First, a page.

In order to improve the performance of ordinary HPFRCC, a new type of HPFRCC material, called as Ultra High Performance Strain Hardening Cementitious Composites (UHP-SHCC), is developed by Kunieda et al. [9], with special objective of high tensile and compressive strength, large strain capacity, high workability, easy processing using conventional equipment, and lower fiber volume fraction. Kunieda et al. [9] show the target of UHP-SHCC, which has relatively higher hardening strain compared with ordinary UHPFRC, and relatively higher stress than ordinary SHCC. In addition, UHP-SHCC considered a perfect protective material against corrosion [3]. Although having the excellent properties, Ultra High Performance Strain Hardening Cementitious Composites (UHP-SHCC) are not widely adopted in construction until now. One of the primary obstacles preventing the widespread use of UHP-SHCC is the early strain localization occurred in the strengthening layer; therefore, Hussein et al. [7] presented the ductility behavior in tests on reinforced concrete beams that were strengthened in flexure with lightly steel-reinforced SHCC layer (0.3% and 0.6% steel reinforcement ratio). It has been found that the combination of the SHCC and a small amount of steel reinforcement helps develop higher strain in the SHCC strengthening layer at ultimate load and eliminates the observed early strain localization.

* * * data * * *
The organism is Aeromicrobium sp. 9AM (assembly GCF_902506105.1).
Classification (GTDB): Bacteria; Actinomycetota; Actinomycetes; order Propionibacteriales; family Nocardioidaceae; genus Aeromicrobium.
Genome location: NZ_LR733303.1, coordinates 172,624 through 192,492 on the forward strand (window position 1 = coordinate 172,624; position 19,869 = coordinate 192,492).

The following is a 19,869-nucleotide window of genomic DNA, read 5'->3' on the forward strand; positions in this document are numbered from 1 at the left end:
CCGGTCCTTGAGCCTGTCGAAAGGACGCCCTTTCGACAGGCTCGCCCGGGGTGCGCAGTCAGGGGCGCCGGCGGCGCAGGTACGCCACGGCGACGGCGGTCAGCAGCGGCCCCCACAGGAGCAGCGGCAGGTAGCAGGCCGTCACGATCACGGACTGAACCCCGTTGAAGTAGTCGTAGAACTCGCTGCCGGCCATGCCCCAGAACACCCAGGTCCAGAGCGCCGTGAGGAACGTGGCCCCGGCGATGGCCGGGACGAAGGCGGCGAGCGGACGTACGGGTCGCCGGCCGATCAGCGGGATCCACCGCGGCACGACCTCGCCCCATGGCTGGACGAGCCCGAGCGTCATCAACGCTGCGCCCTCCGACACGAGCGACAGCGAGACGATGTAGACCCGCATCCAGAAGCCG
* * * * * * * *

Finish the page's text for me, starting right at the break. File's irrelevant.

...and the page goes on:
The most reliable method to evaluate accurate behavior of concrete structural elements is to experimentally study actual structures, but because of being expensive and time consuming, usually experiments are not always possible to perform. Therefore, other methods, which take into account the anisotropic behavior of concrete including the effect from tensile cracks, are required. One method is Finite Element Modeling (FEM), which needs less cost and time to be implemented. Different commercial FEM software has been developed during years and one of them is ABAQUS, which was used in this study [5]. ABAQUS is a finite element program used to evaluate the behavior of structures and solids under external loads. This program can analyze both static and dynamic problems and it is capable of modeling a wide range of 2D and 3D shapes and contacts between solids. It has an advanced and extensive library for elements and materials. [16], proposed a model using finite element analysis that can simulate efficiently the uniaxial tensile behavior of UHP-SHCC, called zero span tensile model which can be useful in this study.

This study concerned on determining numerically the sufficient amount of reinforcement ratio used in UHP-SHCC layer to get the most possible benefit from using this material as a strengthening layer. Although, since the appearance of UHP-SHCC, it has been an important subject of academic research, it mostly focused on understanding the material microstructure and the ductility enhancement under ordinary monotonic loading. However, for design purposes, its structural behavior under repeated loading needs to be thoroughly understood.

## 2. Numerical program